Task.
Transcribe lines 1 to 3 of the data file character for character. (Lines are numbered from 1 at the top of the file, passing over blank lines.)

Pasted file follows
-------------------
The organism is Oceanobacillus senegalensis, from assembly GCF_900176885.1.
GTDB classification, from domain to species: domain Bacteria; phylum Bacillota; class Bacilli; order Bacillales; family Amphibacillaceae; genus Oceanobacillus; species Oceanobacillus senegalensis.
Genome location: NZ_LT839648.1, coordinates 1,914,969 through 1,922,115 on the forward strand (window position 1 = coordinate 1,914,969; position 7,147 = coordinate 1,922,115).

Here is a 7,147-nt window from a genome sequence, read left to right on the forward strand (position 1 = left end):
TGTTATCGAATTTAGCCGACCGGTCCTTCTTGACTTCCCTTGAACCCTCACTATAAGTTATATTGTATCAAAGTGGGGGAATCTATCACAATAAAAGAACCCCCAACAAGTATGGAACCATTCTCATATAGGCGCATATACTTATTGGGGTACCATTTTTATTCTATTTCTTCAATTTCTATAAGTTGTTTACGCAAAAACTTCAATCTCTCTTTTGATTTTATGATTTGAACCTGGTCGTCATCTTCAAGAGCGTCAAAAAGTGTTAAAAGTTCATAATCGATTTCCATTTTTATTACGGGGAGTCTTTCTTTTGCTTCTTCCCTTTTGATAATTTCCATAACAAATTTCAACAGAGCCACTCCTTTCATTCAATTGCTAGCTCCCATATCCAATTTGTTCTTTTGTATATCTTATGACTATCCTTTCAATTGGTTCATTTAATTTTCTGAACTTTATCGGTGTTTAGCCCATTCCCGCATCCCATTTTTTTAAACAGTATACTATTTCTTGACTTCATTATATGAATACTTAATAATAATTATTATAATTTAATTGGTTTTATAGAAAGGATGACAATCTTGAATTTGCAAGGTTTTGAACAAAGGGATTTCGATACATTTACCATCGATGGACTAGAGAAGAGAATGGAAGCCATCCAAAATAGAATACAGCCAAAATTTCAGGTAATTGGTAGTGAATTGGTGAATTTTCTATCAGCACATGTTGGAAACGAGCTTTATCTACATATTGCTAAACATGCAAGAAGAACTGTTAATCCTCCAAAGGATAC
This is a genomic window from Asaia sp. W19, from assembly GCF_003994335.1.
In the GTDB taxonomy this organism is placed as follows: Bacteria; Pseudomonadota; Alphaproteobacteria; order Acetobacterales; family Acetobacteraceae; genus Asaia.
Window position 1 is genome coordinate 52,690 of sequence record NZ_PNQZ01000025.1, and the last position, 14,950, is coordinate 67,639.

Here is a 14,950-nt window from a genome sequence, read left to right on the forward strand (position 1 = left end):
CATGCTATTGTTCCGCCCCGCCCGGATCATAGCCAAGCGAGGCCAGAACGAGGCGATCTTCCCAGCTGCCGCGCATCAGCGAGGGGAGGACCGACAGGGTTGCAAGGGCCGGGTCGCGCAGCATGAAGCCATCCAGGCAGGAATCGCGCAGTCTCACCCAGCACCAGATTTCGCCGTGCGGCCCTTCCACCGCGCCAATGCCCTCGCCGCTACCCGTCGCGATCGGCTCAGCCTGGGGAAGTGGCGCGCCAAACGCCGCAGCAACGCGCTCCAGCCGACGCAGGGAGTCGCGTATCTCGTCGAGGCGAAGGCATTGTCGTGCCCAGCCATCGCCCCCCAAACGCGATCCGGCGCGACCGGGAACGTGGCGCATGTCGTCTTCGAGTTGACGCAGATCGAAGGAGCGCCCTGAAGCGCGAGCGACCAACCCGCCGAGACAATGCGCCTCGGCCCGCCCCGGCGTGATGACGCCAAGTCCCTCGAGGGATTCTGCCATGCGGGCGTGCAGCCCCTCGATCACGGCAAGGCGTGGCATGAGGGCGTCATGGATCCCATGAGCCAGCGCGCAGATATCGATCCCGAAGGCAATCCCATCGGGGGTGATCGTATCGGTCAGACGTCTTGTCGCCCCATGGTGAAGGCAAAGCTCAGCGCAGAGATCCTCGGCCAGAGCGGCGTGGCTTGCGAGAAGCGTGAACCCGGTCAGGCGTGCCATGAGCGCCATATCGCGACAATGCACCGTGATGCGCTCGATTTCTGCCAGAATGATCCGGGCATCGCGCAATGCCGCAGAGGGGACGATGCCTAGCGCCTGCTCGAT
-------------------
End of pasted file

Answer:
The organism is Oceanobacillus senegalensis, from assembly GCF_900176885.1.
GTDB classification, from domain to species: domain Bacteria; phylum Bacillota; class Bacilli; order Bacillales; family Amphibacillaceae; genus Oceanobacillus; species Oceanobacillus senegalensis.
Genome location: NZ_LT839648.1, coordinates 1,914,969 through 1,922,115 on the forward strand (window position 1 = coordinate 1,914,969; position 7,147 = coordinate 1,922,115).